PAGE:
By Jenny Yang
Dear Little Sister,
I was quite young when I realized my own parents weren’t the most emotionally supportive. I wish we didn’t have to be so young to learn that sometimes our own parents can let us down. I knew they loved me, but so many things get in the way of kids getting the love that we need.
Most of these things are totally out of our control. In my case, I was the youngest of our immigrant family. I got better at speaking English and “being American” than the rest of my family. A lot of times, my own parents relied on me to figure out the world, even when I was very young. Sometimes our own parents are not the best place get comfort when we are being mistreated by the world—especially if this is a world that they don’t understand. And sometimes, sadly, grownups just think that our life is so small when we are little and young.
I was the only girl and youngest of three kids. When I was six years old, I was new to the block and finally playing with the neighbor kids on a regular basis. This one day, a boy from the next street over showed up. He was this jagged-toothed, sandy blonde white kid with a mischievous grin.
He interrupted our freeze tag and started making fun of me. I didn’t quite speak enough English after only being in America for less than a year, but I could see that his face was mocking me. Maybe he knew that I didn’t understand his words so he had to make himself perfectly clear.
After laughing at my face for what felt like forever, he reached underneath my flouncy knee-length skirt and flipped it up. My face got hot and all the other kids started laughing and pointing. They saw my underwear and I knew the kid was being mean.
He tried flipping up my skirt again but I ran away just in time. I escaped to my house with hot tears streaming down my face.
As I heard the sound of the screen door slam behind me, I realized I had interrupted my mom who was deep in conversation, speaking Mandarin Chinese with a neighbor lady. I screamed in Chinese, “Mom! The boy down the street. He was laughing at me and he flipped up my skirt.”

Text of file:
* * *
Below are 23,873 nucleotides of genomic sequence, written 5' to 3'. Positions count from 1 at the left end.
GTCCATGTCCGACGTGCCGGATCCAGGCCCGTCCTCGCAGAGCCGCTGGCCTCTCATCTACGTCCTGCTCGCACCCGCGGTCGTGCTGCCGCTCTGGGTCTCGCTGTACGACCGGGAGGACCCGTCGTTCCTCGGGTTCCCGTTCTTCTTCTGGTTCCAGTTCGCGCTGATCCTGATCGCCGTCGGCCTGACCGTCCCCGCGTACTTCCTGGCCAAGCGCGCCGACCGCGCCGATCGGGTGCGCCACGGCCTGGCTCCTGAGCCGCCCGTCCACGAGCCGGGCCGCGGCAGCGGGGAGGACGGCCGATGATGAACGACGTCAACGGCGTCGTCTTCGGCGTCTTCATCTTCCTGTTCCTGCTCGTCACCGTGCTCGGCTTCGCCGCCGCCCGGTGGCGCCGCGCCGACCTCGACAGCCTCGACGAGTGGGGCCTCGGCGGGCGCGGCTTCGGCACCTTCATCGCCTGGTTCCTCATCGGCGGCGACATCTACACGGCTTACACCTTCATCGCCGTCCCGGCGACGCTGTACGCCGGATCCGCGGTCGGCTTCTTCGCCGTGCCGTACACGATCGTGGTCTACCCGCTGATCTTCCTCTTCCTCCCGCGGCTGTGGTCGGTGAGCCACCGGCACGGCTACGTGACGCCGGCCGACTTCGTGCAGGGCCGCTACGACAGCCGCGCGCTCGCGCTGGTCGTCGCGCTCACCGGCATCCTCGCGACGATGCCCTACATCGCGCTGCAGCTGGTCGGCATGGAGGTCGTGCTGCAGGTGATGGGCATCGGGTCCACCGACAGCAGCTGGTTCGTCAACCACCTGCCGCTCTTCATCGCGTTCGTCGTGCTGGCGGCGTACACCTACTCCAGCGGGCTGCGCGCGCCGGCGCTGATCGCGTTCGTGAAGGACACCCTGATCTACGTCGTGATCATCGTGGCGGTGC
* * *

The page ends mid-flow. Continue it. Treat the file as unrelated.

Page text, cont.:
While I cried and clutched fists full of my skirt in anger, all I wanted was a hug or an “I’m sorry this happened to you.” But all I got was laughter. Their laughter echoed the sounds of the kids who mocked me just seconds ago.
“Oh, Jenny! Is that all that happened? He flipped up your skirt? Hahaha.” She turned to her friend and shot her a glance that said, “Oh look at this silly girl.” This friend of my mom also started giggling. Grownups can be so mean sometimes.
“Jenny. Don’t worry about it,” my mom insisted. She was about to turn back to her friend to continue their conversation but I stood there and screamed louder. Something was wrong. Harm was done.
“Mom! He just came up to me and flipped up my skirt! Everyone saw my underwear!”
My mom laughed some more.
"Oh, look at my daughter. Isn’t she funny getting so upset? It’s fine. It’s just your underwear. It’s over.”
My mom laughed even harder.
“Look how upset you are. Don’t get upset over this. Nothing happened. It’s nothing.”
In Chinese, the words “mei shi” literally translate to “not a big deal” or “not a thing.” No thing. Nothing.
My mother would go on to contradict herself when it came to how I was supposed to carry my own body. When I got just a few years older, she told me to close my legs when I sat down because “a proper girl didn’t show her underwear.” So when is it okay for a girl to show her underwear? Only when a strange boy forces you to show it?
After feeling rejected by my mom, I ran into the bedroom and cried. I knew there was nothing I could do to get the reaction that I wanted. I wanted my mom to understand that what this boy did was not okay.
From that day forward, I vowed in my heart to never wear a skirt again. I learned that to wear a skirt was to be laughed at and to feel vulnerable. That to be a girl was to be weak and ignored. That life was better to be just like my two much older brothers rather than the silly, youngest girl who was never really seen for how I felt and who I was. That this was just the beginning to learning all the ways that life was so unfair to little girls and young women. That our own parents can love us so much and work really hard to clothe and feed us, but that they might not protect and nourish us in very important ways that help us to grow up, and feel whole and safe.
I am here to tell you all of this because it’s okay. I will believe you when somebody mistreats you. I know it matters to you so it matters to me. You know when you are not being treated well. I’m here to tell you that you are right. You do not deserve to be mocked and bullied by anyone. You deserve to have grownups believe you when you say that you were harmed and violated. Your body is yours. What you wear has nothing to do with other people’s bad behavior.
I see what happened to you. I know exactly how you feel. It was not your fault. I believe you.